Farmers hit by shortage of workers amid low pay rates

Farmers face a labour shortage as poor pay and employment law breaches still plague the sector. Stock image
Farmers face a labour shortage as poor pay and employment law breaches still plague the sector. Stock image
Ciaran Moran

Ciaran Moran

Farmers face a labour shortage as poor pay and employment law breaches still plague the sector.

The Irish agri-food sector remains one of the lowest paying, while significant employment issues are highlighted as farmers struggle to find labour.

The latest figures from the Workplace Relations Commission show that more than 800 employees were affected in these businesses, with more than €56,000 in unpaid wages recouped.

Of the 48 agriculture businesses visited in 2017, 75pc were in breach of employment laws.

An acute lack of workers has also been highlighted as a significant roadblock for the agriculture sector.

Irish Farmers' Association president Joe Healy recently said Irish agriculture has a genuine need for extra workers from outside Europe as we approach full employment - and recovering EU economies have labour needs of their own.

According to an industry 'People in Dairy Action Plan', the sector needs to attract 6,000 people by 2025. It follows a dramatic increase in recent years in the number of dairy farmers who are becoming employers, with 25pc of Irish farmers now milking 100 cows or more.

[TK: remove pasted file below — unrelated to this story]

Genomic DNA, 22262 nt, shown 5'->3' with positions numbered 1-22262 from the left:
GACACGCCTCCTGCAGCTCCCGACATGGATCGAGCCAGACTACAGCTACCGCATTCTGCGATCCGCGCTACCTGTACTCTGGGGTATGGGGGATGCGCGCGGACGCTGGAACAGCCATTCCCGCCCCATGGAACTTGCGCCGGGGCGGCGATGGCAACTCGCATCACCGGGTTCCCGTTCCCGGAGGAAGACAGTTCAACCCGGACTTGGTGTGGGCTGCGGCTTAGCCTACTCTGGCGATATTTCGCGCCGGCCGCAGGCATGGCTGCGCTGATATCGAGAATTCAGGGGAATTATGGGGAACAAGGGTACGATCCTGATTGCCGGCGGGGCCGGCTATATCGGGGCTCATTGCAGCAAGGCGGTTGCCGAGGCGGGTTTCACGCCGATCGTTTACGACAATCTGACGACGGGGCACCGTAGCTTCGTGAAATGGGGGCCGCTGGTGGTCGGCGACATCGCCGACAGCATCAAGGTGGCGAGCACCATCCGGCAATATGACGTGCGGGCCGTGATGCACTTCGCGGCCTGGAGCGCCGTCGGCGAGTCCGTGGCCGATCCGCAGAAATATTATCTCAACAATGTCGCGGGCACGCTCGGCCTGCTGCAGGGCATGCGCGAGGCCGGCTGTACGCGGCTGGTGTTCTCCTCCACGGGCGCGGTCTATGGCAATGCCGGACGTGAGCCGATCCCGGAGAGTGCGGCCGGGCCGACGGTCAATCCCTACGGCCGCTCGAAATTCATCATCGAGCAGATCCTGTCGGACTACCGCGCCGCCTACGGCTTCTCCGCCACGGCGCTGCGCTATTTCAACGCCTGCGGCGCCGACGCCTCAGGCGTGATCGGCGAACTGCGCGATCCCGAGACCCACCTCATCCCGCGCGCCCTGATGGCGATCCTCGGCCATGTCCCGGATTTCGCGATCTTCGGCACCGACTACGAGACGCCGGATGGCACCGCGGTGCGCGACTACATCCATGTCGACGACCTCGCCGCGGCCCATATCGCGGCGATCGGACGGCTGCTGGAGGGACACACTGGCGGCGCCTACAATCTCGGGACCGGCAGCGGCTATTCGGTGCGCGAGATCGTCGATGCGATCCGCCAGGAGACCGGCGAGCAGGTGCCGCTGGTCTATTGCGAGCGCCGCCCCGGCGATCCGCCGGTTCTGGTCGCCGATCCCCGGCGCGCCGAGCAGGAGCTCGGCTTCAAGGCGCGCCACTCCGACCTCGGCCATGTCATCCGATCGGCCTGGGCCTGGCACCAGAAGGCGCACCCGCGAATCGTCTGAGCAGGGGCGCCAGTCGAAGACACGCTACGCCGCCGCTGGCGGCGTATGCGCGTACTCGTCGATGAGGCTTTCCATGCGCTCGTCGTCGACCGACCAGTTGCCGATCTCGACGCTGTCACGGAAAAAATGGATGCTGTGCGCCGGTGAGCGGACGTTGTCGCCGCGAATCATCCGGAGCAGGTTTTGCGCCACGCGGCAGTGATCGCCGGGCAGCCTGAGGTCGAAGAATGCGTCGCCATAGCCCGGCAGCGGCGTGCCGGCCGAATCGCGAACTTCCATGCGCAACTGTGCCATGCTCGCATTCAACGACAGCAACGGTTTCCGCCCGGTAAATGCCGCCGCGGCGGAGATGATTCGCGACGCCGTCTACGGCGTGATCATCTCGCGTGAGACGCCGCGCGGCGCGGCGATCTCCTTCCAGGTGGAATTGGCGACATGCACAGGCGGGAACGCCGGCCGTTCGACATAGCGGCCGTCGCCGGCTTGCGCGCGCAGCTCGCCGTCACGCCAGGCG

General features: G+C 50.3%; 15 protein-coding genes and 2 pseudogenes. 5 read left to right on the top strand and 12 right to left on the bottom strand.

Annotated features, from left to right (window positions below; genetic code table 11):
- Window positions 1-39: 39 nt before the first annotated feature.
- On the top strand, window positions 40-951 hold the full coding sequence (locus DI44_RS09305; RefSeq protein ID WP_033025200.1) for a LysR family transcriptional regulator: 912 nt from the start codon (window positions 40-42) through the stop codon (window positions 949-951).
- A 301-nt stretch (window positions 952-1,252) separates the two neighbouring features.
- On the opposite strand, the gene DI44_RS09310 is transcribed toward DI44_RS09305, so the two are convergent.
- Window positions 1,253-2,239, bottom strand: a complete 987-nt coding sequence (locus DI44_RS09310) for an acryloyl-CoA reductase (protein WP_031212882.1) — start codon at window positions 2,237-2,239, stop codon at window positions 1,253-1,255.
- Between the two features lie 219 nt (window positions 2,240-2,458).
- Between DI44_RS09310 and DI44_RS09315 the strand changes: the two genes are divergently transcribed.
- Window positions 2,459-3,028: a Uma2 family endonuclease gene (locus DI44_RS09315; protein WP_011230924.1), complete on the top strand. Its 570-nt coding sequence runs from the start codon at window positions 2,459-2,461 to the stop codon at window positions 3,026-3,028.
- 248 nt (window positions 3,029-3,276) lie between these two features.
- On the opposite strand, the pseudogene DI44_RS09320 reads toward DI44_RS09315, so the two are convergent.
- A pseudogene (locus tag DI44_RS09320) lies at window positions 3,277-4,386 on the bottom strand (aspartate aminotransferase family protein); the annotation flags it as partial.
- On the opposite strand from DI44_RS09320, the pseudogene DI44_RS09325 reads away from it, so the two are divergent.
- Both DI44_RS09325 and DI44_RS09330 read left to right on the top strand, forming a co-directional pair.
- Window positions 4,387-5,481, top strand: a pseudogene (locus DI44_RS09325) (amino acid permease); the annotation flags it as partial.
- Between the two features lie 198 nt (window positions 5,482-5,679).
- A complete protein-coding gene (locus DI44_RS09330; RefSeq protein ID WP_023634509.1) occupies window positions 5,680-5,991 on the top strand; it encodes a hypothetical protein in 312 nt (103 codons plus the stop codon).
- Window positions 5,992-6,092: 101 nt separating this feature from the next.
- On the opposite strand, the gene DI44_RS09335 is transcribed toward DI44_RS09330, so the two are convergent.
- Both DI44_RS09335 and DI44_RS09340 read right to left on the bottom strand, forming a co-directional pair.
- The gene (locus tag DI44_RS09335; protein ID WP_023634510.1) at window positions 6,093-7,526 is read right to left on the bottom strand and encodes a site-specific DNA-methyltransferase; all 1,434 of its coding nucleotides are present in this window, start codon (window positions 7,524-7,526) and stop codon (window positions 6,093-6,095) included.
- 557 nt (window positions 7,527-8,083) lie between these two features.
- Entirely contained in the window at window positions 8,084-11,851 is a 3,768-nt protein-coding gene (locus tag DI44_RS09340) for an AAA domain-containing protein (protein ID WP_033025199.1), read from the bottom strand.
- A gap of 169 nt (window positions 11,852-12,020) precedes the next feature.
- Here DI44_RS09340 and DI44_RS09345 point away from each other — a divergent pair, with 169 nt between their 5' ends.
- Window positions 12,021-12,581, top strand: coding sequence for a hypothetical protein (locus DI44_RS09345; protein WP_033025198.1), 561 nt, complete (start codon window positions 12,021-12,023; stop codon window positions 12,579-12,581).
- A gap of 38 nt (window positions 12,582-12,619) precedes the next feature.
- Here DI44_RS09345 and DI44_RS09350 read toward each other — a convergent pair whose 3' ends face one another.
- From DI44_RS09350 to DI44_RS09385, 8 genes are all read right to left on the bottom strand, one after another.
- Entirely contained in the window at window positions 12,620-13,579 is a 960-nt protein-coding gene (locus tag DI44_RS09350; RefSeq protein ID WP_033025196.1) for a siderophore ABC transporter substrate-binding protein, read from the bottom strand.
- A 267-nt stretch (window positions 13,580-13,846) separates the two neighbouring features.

It also says one of the biggest factors in attracting and retaining people is that dairy farms must be desirable places to work.

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In a recent Dáil exchange on the labour shortages, Agriculture Minister Michael Creed said it is one of the downsides of an economy that is nearing full employment.

Fianna Fáil's Billy Kelleher noted that the pay rates in the agricultural and processing sectors are on the lower end of the scale.

"That brings about problems with competitiveness straightaway. Equally, it causes problems in recruitment.

"When people are paid €9 or €10 an hour but companies and factories can pay more, people drift out of the agricultural sector," he said.

"The industry must become an attractive one so that people will want to forge a career out of it, not only by owning farms, but in all the sectors through to processing."

Teagasc's 'People in Dairy Project' noted that employee turnover is lower under conditions that included higher than the average pay rates in industry, flexible work hours and limited weekend hours.

Irish Independent


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